The Sitka Conservation Society provides diverse environmental education programs, which reach hundreds of people from preschool age through retirement age every year. Some of these programs are actually done in the classrooms of local schools, while other programs include public lectures, field classes, and even boat trips for the community at large.
The Backwoods and Waters series is a mix of wintertime lectures and summer boat trips to some of the most ecologically interesting and important places on the Tongass. It is an opportunity for Sitkans to learn about the natural history of their own home and abroad.
The Sitka Conservation Society is engaging in an ambitious project to spread the word about the importance of salmon and wild salmon habitat to the environment and our way of life in Southeast Alaska. With funding from the Alaska Sustainable Salmon Fund, we are developing curriculum materials for educators, conducting teacher training workshops in monitoring stream health and water quality, developing a university-level course in watershed ecology, and airing hundreds of public service announcements on local radio stations.
The richness of the Tongass National Forest and the waters of the Outer Coast make Sitka unlike any place. The dense forests, towering mountains, and waterways make this environment a unique classroom for youth to learn skills and respect for the land. It is our hope that students connect to this incredible environment through hands-on learning and leadership opportunities in the community.
As the ninth largest seafood port in the country, Sitka is swimming with fish. Students should have access to this nutritious, local food that drives our economy and represents the interconnectedness of our community. Local fish lunches are served twice a month at local schools. The lunch program is served with a “Stream to Plate” curriculum, taking students through the cycle in which fish mature in our waterways, are harvested by local fishermen, undergo processing by our town’s thriving seafood processors, and finally grace our dinner table.
Each May in Starrigavan Valley, nearly 100 7th Graders from Blatchley Middle School in Sitka spend a couple days doing hands-on stream restoration and monitoring. In the classroom, the students learn about watershed ecology and salmon habitat. Then they hit the field and help professional watershed managers actually install in-stream wood structures to rebuild fish habitat.
Educating young people about energy issues is the best way to ensure an energy independent future for Sitka. The Sitka Conservation Society has begun visiting school classes to talk about energy. Lessons in the classroom visits include Sitka’s energy situation and conservation, fossil fuels in Alaska, home weatherization, and home and building energy audits.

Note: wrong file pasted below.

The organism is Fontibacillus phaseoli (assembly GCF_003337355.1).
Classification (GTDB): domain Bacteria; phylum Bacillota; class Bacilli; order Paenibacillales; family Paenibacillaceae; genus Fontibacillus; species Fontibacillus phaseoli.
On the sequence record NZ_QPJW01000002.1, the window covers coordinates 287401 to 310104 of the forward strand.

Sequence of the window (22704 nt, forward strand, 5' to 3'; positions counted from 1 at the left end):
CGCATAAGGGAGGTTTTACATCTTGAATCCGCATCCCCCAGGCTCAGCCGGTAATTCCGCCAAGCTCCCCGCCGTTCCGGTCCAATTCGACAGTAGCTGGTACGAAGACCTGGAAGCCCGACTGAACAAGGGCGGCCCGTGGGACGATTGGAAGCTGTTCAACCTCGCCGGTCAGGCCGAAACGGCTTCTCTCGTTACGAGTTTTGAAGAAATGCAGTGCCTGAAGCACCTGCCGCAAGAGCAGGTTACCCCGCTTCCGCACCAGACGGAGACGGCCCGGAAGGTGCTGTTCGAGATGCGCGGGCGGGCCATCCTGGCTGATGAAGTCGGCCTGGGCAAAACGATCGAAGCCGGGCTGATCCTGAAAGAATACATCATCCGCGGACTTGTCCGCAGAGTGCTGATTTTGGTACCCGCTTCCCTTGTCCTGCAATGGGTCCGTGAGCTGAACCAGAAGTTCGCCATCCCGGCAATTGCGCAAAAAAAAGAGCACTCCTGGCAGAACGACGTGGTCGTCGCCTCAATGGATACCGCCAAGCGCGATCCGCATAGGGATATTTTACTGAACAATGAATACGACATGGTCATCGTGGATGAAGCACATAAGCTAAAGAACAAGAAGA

Students in the Science Mentor Program gain valuable knowledge of the local environment by conducting ecological research studies with professional scientists. This program also prepares students for post-secondary studies and gives them a glimpse into careers in the ecological sciences. Individual students will gain valuable real-world experience by working one-on-one with professional mentors to develop, implement, and report on a research study that addresses a pertinent ecological question in the local Sitka area.
Baranof Island has one of the highest concentrations of brown bears in the world, and the Sitka Conservation Society is interested in seeing that bears and people coexist safely. The Bear Aware campaign strives to remind the public how to avoid unwanted bear encounters.
Do you like wild Alaskan salmon? Then you should also like stream buffers. What exactly is a stream buffer? It’s the area of land on either side of a stream, river or lake that is excluded from logging when the Forest Service designs timber sales. Stream buffers are extremely important because they ensure that old growth [...]
What do Canadian mines have to do with Alaskan wild salmon? Almost everything. This link became all too apparent on August 4, when a tailings pond breached at Mount Polley mine in British Columbia. Millions of gallons of metal-contaminated water and sand poured out of the tailings pond and into the arteries of the Frasier [...]
Access to fresh fruits, vegetables and proteins in Alaska can be a daily challenge.Alaska imports ninety five percent of its food. This means that families pay high prices for processed and typically unhealthy foods, communities are vulnerable to delays and complications with importing from far away places and the state of Alaska unnecessarily exports money [...]
Do you have some extra huckleberries lying around? Or perhaps a bit of venison you’re not quite sure what to do with? Well, we’ve got a solution for you: Prepare a dish for the Sitka Conservation Society’s Wild Foods Potluck! What is the Wild Foods Potluck? The Wild Foods Potluck is an annual event that [...]
As the kids helped load the kayaks and safety equipment into the car, they complained the day’s activities had not been long enough. Their grumbles continued in the van all the way back to town as they begged Alaska Way-of-Life 4-H leader, Mary Wood, for more time on the water the next day. They only [...]